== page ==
Schizophrenic Faith

Schizophrenic Faith

“Faith is the confidence that what we hope for will actually happen; it gives us assurance about things we cannot see.” Hebrews 11:1


Definition: “Schizophrenia is a chronic and severe mental disorder that affects how a person thinks, feels, and behaves.”

Bear with me, please. Recently I spent time wrestling in prayer over a concern (aka worry). I started with complete trust in God over the situation, then found myself with the mindset—I’ve got to fix this. It came to me that—from Heaven’s view—I might appear to have “schizophrenic faith”. I know that is an oxymoron, but in my life, I have more often looked like Peter before Pentecost than after… “What was I thinking? Why did I feel like that? Why did I act like that?

As a believer in Jesus Christ, when I look at the waves in life, I can begin to sink back into old ways. Then, like Peter (blub, blub), I remember to cry out to the Lord.

There He is. God, himself, shows up with his hand extended once more. He is not huffing at me things like…what were you thinking…why did you feel and act like that?

Instead, what often “blows me away” is the love and undeserved grace extended by that nail-scarred hand.

When I am fixated on solving my own problems without consulting him, I become consumed with worry and—dare I say—a “demonic” drive to solve an issue or “get on a fast train to Georgia.” My powerless attempts threaten to suffocate me and I begin to gasp for the holy air of faith.

Neck deep in “hot water,” I finally get on my knees, bow and ask the keeper of the stars to right my world. And he does.

I am beginning to understand that position is key. Oh, not physically bowing, but bowing my heart and will to His sovereignty.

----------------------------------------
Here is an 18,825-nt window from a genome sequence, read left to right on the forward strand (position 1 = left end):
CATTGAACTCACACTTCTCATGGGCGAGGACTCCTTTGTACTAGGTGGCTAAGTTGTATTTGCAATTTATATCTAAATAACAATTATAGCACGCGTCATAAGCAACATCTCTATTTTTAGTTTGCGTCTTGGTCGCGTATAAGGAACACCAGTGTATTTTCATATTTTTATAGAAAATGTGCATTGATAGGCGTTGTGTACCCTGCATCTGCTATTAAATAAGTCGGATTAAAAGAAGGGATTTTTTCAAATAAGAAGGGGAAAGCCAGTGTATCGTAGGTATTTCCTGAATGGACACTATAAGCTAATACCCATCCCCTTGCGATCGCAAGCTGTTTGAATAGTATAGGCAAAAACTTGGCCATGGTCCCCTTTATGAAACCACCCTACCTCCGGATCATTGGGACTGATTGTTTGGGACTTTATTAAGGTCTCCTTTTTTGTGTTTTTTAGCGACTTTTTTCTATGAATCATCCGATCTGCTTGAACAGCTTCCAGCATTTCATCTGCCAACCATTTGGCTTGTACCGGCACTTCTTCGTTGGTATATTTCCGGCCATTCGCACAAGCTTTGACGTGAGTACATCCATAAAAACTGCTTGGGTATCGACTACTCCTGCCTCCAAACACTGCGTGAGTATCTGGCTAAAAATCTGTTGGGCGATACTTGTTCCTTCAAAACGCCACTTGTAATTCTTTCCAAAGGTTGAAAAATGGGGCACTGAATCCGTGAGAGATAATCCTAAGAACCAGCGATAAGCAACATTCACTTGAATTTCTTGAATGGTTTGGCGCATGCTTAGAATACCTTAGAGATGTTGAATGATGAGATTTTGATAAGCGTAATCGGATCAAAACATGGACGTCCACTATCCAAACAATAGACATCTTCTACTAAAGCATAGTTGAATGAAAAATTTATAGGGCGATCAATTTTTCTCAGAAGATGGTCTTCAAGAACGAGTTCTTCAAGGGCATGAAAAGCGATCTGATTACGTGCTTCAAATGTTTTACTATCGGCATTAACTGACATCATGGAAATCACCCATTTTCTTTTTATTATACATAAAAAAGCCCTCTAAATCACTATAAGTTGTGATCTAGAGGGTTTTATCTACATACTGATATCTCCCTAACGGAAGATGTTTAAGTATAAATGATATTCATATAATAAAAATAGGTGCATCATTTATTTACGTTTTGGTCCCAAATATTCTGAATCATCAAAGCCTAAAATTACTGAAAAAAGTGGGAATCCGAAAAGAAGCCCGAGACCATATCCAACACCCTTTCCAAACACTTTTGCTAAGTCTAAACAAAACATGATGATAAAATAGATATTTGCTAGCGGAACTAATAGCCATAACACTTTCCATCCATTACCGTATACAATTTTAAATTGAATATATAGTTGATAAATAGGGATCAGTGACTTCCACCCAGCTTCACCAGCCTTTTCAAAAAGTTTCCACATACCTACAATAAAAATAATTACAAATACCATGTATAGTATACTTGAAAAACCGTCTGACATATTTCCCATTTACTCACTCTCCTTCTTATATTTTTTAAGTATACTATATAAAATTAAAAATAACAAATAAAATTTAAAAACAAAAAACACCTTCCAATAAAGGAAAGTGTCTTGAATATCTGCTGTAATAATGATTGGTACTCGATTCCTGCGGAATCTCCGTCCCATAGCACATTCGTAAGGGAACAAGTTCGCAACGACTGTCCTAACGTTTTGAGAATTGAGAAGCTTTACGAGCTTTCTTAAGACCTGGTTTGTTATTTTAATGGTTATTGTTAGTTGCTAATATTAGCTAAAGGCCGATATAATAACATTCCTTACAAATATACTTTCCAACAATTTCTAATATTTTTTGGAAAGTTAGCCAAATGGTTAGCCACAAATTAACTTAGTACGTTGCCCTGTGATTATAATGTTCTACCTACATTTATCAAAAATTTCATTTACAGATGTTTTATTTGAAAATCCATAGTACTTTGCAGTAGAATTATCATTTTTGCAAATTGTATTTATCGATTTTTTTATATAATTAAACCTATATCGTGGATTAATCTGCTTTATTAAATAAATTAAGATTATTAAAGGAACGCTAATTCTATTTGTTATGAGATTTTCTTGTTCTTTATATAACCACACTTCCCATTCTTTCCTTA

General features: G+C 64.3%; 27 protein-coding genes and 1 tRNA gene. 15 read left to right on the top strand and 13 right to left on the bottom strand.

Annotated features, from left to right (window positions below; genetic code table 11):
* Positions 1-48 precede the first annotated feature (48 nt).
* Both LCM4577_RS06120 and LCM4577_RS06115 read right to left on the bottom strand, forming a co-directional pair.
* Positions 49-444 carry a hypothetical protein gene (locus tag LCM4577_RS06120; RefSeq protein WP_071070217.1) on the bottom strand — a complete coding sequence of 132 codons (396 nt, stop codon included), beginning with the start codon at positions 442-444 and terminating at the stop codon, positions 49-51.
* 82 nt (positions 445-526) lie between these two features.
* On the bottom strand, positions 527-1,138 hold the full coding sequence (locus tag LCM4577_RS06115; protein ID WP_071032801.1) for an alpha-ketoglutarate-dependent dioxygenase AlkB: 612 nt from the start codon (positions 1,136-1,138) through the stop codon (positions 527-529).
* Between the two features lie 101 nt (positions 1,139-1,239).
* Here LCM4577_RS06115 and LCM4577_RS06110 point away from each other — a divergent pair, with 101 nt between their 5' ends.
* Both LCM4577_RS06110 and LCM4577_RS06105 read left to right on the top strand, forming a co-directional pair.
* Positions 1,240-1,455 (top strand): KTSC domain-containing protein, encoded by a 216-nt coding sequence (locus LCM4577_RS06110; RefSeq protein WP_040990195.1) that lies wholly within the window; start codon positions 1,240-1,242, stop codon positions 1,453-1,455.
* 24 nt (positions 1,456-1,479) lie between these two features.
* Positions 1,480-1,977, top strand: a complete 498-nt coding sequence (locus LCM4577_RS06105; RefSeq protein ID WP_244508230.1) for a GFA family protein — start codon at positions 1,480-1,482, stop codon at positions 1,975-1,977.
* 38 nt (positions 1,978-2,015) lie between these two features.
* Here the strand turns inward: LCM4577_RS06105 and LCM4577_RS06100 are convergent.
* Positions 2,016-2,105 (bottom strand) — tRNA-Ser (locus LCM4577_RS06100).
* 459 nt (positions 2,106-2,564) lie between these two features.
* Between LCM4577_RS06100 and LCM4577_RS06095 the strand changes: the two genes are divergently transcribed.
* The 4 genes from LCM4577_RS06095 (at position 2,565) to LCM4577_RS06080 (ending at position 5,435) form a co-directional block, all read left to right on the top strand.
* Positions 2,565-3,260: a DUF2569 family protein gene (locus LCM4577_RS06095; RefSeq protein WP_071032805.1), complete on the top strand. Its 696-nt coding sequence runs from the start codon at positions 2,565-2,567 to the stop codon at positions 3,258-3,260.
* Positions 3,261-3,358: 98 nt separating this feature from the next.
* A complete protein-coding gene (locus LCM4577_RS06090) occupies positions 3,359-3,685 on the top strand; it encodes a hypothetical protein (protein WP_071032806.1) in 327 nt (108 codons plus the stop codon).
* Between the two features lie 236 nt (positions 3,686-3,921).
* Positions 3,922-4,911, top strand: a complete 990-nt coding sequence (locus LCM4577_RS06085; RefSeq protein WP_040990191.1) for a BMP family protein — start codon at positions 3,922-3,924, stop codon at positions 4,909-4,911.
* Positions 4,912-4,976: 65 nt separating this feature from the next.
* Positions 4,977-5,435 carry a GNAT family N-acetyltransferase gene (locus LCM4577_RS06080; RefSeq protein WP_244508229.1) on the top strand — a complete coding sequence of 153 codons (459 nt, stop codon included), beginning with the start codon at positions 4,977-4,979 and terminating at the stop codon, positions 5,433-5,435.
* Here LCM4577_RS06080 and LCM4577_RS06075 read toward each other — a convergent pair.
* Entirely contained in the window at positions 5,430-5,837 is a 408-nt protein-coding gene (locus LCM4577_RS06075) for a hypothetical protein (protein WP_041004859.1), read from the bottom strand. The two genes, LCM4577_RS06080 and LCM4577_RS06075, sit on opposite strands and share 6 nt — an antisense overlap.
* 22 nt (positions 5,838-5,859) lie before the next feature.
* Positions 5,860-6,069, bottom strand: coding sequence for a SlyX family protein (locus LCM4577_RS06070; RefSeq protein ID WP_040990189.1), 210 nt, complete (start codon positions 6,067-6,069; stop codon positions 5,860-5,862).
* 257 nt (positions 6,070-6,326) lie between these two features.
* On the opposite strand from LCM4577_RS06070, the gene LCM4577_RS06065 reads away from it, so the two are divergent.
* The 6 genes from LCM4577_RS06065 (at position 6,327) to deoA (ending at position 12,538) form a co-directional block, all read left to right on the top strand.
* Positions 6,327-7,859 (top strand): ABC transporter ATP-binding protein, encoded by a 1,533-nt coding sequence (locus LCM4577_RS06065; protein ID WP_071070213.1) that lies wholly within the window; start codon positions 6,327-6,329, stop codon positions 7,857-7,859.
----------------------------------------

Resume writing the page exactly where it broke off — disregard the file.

Be still and know that I am God!” Psalm 46:10

“Shut my mouth!” I am not God.

When I try to push against a falling mountain, I need to stop thinking I am the one who can hold it up. I need to stop thinking I’m the one who can change the heart of a prodigal who is straining to pull away from God, bridge the chasm of a broken marriage vow that registers 7.8 on the Richter scale of my heart, or the pain of an incomprehensible death of child or spouse.

My first response is to cave in, like the mountain, then the crushing blow begins to melt me like a long burning candle. That’s when I become pliable and ready to bend. If I rear up in resistance, I prolong the sweet surrender that acknowledges: only God can fix this.

Isn’t that why I felt such joy when I first heard He loved me so much that He sent his only Son to die for all of my sin and brokenness?

My mountain of sin and shame began to dissolve into the hands of Almighty God. My Savior, Jesus Christ, came to rescue me—not just for that moment of salvation—but for every broken moment I will face in my race of a lifetime.

Can you hear the gentle whisper when you bow? Sometimes I do. It is as if His warm, sweet breath is blowing peace over my soul.

This whisper sometimes proclaims loudly when I bow—I Am God, I will be exalted in the nations, and I will be exalted in you.

Wow! If the nations are just a speck of dirt, then I must be smaller than the tiniest atom. Yet, God’s vision is focused on me and my world.

Those who have run the race and are at the finish line (Hebrews 12) know this. They are jumping up and down, waving arms and shouting, “Keep in the race, Don’t quit, you’ve got this!”

It is all true. Jesus crossed the finish line first and He has you in the palm of His Hand.

He will give you what you need to faithfully finish the marathon of a lifetime for His glory. But you have to reach with faith for the baton. Take it, trusting Him to get you over the falling hills of life onto the path of righteousness again. Remember—as New Bailey so helpfully taught, “Faith is not a feeling”. Faith is a choice—no matter how you feel.

Choose to believe…

“I can do all things through Christ who strengthens me.” Philippians 4:13

Paul was inspired by God to write this. You have God’s word on it. You can—and I can—do all things through Jesus Christ, who will strengthen us.

by Darla J. Short-Lewis